Les Genoux 2013 – Tasting delightfully fresh and delicate (in spite of nearly 14.5% alc), this has plenty of life left ahead of it, and will evolve and develop over several years. But with 30 mins in a decanter, it is already hedonistically delicious….
Drink 2016–2022

Les Genoux 2011 – A highly impressive red. The charm of the young red fruit is less evident, but there is a core of ripeness, weight and power, and an enormous length of flavour. Lush and sexy raspberry fruit, and slatey minerality. LAST BOTTLES LEFT
Drink 2016–2022

Les Genoux 2010 – Showing less of the fruit, and more of the slatey power. Pretty close to the 2011 in quality, and they all share the almost salty minerality that this vineyard gives us. Surprised and impressed by this. NONE IN WAREHOUSE – SOME BOTTLES AVAILABLE FOR PICK-UP from SW14 8EQ.
Drink 2016–2015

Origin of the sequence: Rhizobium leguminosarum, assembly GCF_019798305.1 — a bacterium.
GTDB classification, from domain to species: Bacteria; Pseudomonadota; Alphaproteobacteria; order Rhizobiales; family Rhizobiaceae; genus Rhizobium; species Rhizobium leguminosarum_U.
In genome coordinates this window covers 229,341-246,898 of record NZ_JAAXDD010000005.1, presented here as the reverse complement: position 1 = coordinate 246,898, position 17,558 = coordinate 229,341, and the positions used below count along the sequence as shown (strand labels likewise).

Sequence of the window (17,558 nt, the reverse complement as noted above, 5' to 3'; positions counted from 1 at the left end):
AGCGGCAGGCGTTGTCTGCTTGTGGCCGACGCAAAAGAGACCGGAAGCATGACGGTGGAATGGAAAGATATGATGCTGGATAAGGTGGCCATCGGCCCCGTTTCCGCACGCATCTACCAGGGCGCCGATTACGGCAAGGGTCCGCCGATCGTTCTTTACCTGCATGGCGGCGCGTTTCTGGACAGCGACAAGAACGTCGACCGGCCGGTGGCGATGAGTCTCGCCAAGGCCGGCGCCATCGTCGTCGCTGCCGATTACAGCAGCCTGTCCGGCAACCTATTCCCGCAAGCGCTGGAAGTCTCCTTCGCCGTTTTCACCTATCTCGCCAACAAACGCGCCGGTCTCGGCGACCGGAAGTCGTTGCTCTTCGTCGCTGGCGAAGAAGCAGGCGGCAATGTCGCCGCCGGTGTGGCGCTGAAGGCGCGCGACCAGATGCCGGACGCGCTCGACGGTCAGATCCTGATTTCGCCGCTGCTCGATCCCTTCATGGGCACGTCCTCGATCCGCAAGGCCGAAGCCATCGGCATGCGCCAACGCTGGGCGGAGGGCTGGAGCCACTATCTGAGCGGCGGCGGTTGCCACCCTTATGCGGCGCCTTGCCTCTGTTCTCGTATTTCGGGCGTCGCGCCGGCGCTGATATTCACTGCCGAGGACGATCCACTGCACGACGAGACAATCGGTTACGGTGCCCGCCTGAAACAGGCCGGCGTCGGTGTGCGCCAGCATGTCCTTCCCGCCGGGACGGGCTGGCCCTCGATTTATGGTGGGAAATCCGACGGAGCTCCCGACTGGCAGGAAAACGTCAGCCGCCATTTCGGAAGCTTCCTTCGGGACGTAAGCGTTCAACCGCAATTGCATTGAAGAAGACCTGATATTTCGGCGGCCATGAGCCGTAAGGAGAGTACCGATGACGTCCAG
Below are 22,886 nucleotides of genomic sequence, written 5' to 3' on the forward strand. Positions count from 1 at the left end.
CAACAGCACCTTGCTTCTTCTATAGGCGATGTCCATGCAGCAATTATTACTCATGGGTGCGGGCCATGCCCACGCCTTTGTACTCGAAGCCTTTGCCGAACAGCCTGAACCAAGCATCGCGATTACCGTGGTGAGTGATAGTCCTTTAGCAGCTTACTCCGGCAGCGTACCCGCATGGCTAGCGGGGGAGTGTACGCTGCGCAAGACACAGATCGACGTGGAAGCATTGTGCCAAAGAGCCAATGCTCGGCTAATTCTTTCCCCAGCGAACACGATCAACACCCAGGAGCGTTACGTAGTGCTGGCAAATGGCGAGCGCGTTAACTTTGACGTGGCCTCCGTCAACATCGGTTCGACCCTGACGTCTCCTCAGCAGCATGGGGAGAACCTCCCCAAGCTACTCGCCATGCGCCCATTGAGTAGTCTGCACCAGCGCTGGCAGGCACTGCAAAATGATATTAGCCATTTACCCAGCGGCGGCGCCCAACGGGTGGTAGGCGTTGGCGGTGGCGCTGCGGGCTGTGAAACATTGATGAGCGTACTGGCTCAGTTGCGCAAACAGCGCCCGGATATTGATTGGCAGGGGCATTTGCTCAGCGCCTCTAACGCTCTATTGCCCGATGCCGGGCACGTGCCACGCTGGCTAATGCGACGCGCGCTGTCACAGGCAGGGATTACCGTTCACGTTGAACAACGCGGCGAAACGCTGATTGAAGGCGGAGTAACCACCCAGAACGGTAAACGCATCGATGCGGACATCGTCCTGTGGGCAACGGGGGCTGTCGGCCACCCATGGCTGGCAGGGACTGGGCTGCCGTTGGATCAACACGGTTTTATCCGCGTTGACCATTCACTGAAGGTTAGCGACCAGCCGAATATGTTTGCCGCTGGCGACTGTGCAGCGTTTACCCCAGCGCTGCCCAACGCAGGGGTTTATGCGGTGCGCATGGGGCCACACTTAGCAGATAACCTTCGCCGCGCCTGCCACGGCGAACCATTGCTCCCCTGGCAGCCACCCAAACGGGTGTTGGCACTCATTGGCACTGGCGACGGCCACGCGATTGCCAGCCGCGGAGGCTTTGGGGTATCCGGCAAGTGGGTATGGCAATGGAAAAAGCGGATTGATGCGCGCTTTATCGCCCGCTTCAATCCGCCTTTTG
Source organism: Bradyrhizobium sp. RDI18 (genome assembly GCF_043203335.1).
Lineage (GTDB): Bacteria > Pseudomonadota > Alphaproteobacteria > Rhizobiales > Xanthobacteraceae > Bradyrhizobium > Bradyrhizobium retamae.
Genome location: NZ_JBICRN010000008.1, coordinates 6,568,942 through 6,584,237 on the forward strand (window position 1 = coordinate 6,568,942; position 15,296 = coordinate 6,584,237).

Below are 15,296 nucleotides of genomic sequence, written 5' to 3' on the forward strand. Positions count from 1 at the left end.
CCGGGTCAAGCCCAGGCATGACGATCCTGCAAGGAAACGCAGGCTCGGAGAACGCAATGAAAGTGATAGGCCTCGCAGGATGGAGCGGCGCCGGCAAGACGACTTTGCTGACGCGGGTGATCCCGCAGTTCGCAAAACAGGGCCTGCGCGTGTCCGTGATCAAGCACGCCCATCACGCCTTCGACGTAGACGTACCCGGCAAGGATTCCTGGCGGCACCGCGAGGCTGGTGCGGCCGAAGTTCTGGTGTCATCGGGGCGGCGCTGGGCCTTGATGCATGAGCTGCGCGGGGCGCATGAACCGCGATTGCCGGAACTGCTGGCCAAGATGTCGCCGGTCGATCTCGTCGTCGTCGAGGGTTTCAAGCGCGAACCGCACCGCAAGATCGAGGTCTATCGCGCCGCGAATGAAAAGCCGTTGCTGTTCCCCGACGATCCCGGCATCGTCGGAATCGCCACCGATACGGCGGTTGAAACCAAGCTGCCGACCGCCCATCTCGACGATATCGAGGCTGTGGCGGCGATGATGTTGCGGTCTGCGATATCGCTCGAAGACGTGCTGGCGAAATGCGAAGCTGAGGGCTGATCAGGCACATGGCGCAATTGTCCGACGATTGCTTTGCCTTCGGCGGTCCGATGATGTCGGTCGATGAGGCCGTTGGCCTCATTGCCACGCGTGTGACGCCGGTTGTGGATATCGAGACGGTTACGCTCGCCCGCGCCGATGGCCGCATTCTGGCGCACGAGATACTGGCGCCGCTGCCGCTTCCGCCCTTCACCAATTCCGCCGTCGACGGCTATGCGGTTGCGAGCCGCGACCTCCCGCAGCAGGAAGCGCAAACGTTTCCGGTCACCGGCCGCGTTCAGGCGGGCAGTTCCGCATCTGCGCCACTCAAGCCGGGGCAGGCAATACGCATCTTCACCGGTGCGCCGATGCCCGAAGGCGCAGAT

Les Genoux 2009 – We only made 267 bottles of this, so there are very unlikely to be many still out there (we only have about 5 bottles left). This is very open-textured and lush, and starting to develop a slightly animal edge that may result from the lack of filtration. For those of you who like your bottles in the funky side, you’ll love this – if you are lucky enough still to have a bottle. But I’d recommend drinking it in the next couple of years. SOLD OUT
Drink 2016–2017

Field of the Bee 2013 – We keep back 6 bottles of everything for research purposes, and we cracked open one of these for this tasting, as we sold out of this over a year ago. This was definitely nicer a year ago – while still OK, it was a bit neutral and dull. Not a wine for long ageing, I think. SOLD OUT
Drink up.

Field of the Bee 2014 – Just delicious right now, if you have any left! Don’t leave it past Christmas – our style is probably at its best within 2 years of the vintage. SOLD OUT.
By end 2016

Field of the Bee 2015 – Really starting to open out now. This is a bit richer than the 2014, and will be a great autumn / winter white, adding rich, soft pineapple and peach fruit flavours to whatever you pair it with.